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There was no new policy in the Government amendments or new clauses. The Equality Bill will now go to the Lords, who will scrutinise it, and any amendments will come back to us. I pay a warm tribute to the Ministers-the Solicitor-General and the Parliamentary Secretary, Government Equalities Office-who took this very important Bill through the House. The Opposition tabled
an amendment declining to give the Equality Bill a Second Reading and abstained on Third Reading. The Tories are not and never will be the party of equality.
We have not even got to the Christmas recess, so I do not know why the shadow Leader of the House keeps on asking about the Easter recess. I thought he was against recesses, yet he keeps calling on me to announce the Easter recess. It will happen all in good time and in due course.
As far as the European Commissioner is concerned, we have to work together with our European partners to make sure that we have proper financial regulation across Europe and across the world as a whole, but of course the Financial Services Authority is accountable to this House and we have our own domestic regulation. As the right hon. Gentleman knows, there will be a debate about European affairs this afternoon, when hon. Members can discuss our excellent position, in having the very best Foreign Secretary we could have, the very best Business Secretary we could have, and a really excellent foreign representative for the European Commission in the shape of Cathy Ashton.
The right hon. Gentleman asked about class war. May I just say that clause 1 of the Equality Bill, which we introduced, puts a new duty on public authorities to narrow the gap between rich and poor? The Conservatives voted against that. We have put up the top rate of tax for those who can most afford to pay, to help us with the deficit as we come out of recession. The Conservatives are opposed to that and instead are just putting forward tax cuts for the richest. Theirs is truly the party for the few, and we are the party for the many.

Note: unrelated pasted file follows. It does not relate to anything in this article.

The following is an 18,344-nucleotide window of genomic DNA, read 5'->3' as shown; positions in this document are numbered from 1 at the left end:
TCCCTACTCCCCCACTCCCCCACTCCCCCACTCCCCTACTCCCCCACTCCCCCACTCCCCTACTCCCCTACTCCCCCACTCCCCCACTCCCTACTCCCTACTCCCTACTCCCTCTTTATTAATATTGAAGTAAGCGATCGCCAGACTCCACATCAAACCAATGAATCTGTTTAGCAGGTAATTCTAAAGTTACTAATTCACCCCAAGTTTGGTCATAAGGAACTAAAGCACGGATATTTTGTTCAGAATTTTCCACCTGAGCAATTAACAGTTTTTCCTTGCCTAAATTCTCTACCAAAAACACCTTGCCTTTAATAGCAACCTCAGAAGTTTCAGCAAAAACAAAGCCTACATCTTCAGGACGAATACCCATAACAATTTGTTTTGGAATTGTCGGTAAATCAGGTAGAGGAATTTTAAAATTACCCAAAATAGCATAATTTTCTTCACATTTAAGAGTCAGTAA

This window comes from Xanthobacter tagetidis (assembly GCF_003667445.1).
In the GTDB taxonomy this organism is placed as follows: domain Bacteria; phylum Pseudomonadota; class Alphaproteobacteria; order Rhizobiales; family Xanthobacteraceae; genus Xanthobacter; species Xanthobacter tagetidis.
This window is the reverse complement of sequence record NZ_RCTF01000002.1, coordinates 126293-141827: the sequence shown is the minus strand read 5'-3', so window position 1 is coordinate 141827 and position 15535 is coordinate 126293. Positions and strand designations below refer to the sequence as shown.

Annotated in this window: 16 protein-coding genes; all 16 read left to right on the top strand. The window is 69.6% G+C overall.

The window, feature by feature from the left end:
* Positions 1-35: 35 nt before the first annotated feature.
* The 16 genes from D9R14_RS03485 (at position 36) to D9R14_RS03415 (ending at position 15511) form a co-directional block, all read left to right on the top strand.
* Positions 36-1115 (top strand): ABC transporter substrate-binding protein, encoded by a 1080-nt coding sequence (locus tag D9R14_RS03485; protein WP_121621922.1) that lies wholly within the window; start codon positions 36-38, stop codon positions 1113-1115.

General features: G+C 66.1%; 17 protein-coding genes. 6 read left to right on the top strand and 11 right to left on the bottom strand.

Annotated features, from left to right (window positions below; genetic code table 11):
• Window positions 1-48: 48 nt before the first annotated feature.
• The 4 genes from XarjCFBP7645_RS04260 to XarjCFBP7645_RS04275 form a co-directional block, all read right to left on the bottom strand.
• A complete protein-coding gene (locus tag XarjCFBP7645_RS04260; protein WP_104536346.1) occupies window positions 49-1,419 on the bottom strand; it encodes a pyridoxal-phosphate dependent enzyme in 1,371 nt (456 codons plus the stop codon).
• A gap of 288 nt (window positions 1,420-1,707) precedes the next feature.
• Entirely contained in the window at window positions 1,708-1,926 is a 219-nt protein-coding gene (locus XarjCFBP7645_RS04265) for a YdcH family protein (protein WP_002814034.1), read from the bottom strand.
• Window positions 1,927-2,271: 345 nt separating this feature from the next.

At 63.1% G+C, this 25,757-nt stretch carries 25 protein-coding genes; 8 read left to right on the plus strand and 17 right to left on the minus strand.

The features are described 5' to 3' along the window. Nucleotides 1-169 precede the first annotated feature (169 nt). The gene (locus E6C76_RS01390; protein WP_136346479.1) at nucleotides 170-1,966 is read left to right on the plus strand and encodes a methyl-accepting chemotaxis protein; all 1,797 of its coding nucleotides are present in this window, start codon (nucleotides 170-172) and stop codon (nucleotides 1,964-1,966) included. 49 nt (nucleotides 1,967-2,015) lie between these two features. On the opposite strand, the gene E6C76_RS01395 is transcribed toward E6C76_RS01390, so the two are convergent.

Mr. David Heath (Somerton and Frome) (LD): Why is the Leader of the House not giving the House time before Christmas, given the urgency, to discuss the recommendations of the Select Committee on Reform of the House of Commons-the Wright Committee? It is not a matter of waiting for a Government response. We are interested not in what the Government have to say about the reform of the House of Commons, but in what this House has to say. Will she consider that as a matter of urgency?
May we have a debate on the banking sector, particularly those banks that are actually owned by the people of this country? I note that members of the board of the Royal Bank of Scotland wish to resign if they are not allowed to pay extraordinarily large amounts of money to people in their company. May I say that there is nobody standing in their way, and this House should have the opportunity to say so?
I am tired of asking for a proper debate on Afghanistan, but I hope that we will have one in the very near future. May I also ask for a debate on the humanitarian situation in Gaza, which worries hon. Members on both sides of the House?